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Mapping software
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Kevin Clayton
(kclayton) - F

Locale: Greater Yellowstone
Mapping software on 10/09/2007 19:44:28 MDT Print View

For my PCT attempt next summer I would like to get more adequate maps then what I have in the wilderness press guide books. I dont no were to start because buying individual maps would cost a fortune.
What is the best way to get maps for each section of trail?
Is there any software out there for USGS maps for the PCT?

Sam Haraldson
(sharalds) - MLife

Locale: Gallatin Range
Re: Mapping software on 10/10/2007 07:57:52 MDT Print View

Kevin -

The following links aren't in regards to specific software but they will give you some one possible approach. The following links both access high-resolution .tif files of all the USGS topo maps.

USGS Store - Digital File Download

Libre Map Project - Free Maps and GIS data

Edited by sharalds on 10/10/2007 09:15:21 MDT.

Phil Barton
(flyfast) - MLife

Locale: Oklahoma
Re: Mapping software on 10/10/2007 08:43:05 MDT Print View

Kevin, the sources that Sam mentions give you good, high res images of the USGS source maps. If you want more mapping function then a lot of us here have used the National Geographic Topo! state series mapping software. It's published for CA, OR, and WA. With a quick look on google, I found each for $80. I've seen better deals before on eBay. It's not necessarily cheap. You can check out the software reviews elsewhere on bpl.

Jason Brinkman
(jbrinkmanboi) - MLife

Locale: Idaho
Re: Mapping software on 10/11/2007 01:12:54 MDT Print View

There are no cheap options, but there are a couple options for 1:24K (7.5 minute) seamed USGS maps.

National Geograpic Topo! for each of WA, OR, & CA would total $300 retail.

Delorme TopoQuads for each of WA, Western OR, Northern CA, & Southern CA would total $400 retail.

The best functionality would come with GIS software. You can find most of the data you need for free, but the applications are several hundred dollars, and take an Associates Degree to run.

Edited by jbrinkmanboi on 10/11/2007 01:17:15 MDT.

charlie babbage
(babbage) - F
Here one I have used for a while on 12/27/2007 16:32:34 MST Print View

Inaki Diaz de Etura
(inaki) - MLife

Locale: Iberia highlands
a comment on the guidebook maps on 12/28/2007 07:02:39 MST Print View

the guidebook maps look awful but they're much better than they look like. Once I got used to the spartan, black & white representation, I wouldn't think about it anymore and just read the maps normally. Terrain representation is ok and the trail depiction is very good, much better than for example on the Tom Harrison maps which I was carrying through the High Sierra in addition to the guidebook. The TS maps look so much nicer and are easier to read at first sight but they've got basically the same info as the guidebook ones, all the info is there, just a bit harder to read (at first sight). And when we wanted to locate the trail after a snowy section, we'd always check the much more precise guidebook maps.

The basic problem I still see with the them is the tunnel vision they give. Sometimes it may be hard to map the terrain around you because your best reference may be off the map and potential scape routes will probably be off map too.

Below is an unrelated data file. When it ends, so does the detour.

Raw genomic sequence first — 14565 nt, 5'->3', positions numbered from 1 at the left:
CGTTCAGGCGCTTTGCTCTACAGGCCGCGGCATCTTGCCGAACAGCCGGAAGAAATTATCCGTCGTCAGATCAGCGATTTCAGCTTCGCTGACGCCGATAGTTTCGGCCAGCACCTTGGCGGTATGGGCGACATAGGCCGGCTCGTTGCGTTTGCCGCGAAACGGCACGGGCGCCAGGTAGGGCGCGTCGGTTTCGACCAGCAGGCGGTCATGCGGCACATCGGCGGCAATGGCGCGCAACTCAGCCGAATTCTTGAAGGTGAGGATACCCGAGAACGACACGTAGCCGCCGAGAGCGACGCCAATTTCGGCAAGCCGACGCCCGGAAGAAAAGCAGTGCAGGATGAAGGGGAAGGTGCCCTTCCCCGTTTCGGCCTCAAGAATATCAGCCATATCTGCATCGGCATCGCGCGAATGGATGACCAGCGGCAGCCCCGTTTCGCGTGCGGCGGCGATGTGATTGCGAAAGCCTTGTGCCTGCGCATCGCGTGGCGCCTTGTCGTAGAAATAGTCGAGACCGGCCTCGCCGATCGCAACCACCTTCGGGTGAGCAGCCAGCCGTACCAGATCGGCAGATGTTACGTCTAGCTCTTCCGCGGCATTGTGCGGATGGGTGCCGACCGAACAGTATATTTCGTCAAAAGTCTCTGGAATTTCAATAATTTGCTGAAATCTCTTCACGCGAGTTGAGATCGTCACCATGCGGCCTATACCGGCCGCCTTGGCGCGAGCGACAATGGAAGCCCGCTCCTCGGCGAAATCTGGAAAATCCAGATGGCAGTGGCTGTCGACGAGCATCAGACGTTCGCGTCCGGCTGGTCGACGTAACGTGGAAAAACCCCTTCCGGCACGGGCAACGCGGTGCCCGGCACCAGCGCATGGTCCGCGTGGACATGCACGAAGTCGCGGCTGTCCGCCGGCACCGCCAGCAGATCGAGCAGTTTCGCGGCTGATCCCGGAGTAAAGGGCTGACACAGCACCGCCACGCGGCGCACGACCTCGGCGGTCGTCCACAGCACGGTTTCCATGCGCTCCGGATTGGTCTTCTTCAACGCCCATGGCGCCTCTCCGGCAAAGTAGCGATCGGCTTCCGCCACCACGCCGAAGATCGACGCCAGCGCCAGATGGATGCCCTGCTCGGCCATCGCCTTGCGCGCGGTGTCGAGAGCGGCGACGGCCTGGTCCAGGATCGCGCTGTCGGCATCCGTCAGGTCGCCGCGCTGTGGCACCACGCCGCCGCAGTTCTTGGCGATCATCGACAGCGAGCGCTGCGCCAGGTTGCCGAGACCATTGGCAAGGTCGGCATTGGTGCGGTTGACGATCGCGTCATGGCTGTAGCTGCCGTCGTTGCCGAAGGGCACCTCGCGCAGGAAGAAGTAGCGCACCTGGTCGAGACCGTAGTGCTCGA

I know this is not the advise you were asking for but I mention because I thought they'd be a pain to use and went with them to save me the hassle to eventually find I liked them. Then I guess not everybody does.

David T
(DaveT) - F
. on 12/28/2007 08:51:30 MST Print View


Edited by DaveT on 11/19/2014 22:06:35 MST.

Ryan Faulkner
(ryanf) - F

Locale: Mid atlantic, No. Cal
Re: maps are fine. on 12/28/2007 08:58:10 MST Print View

hey, I have never thru-hiked the PCT, but I plan to in a few years.

What I have been thinking, is that for most of the trail, the guidebooks will be adequate for maps, but... in the high sierra, and possibly in oregon and washington, depending on the snow levels that year, I will add in more detailed maps, and a GPS for in the sierras.

most trails are not that difficult to follow with a smaller map, but when there is going to be snow covering my route, I will opt for more navigational equipment.

Kevin Clayton
(kclayton) - F

Locale: Greater Yellowstone
Guide book maps on 12/28/2007 09:27:45 MST Print View

Thankyou for the input. I will probable just stick with the guide book maps now. I was concerned of entering unfamiliar terrain with out wider maps could pose issues. but coupled with the good descriptions in the book they should be adequate. I'll continue watching the snow pack to see if I should get some better maps.
Thanks dave for the resupply data.

Adam Kilpatrick
(oysters) - MLife

Locale: South Australia
finding/naming features, escape routes, off strip maps on 12/28/2007 17:18:11 MST Print View

In the past on walks in Australia, I have sometimes taken smaller scale maps, like 1:250,000, for the purpose of being able to ID features (mountains, ranges) in the distance (not for nav, just for interest sake), and also for escape routes. You can add more features or notes to the 1:250k maps, if you want, ie key intersections, etc, though in SA I find that they have plenty of the features required anyway.

South Australians use 1:50k maps almost exclusively for bushwalking navigation. Our Heysen Trail comes in 2 A5 guide books with strip maps aswell at 1:50k scale, so I know the pain of not being able to see/nav off the map.

Alternatively you can make notes on the edges of your strip maps (if not already there), with appx directions and distances to features or escape routes. Eg Mountain Peak MN132, 5.2km from Big Peak. Or Rocky town-follow rd for 5km, then bakers rd for 2km on left.

you get the picture. This can take some serious effort and pre-planning and thinking ahead though.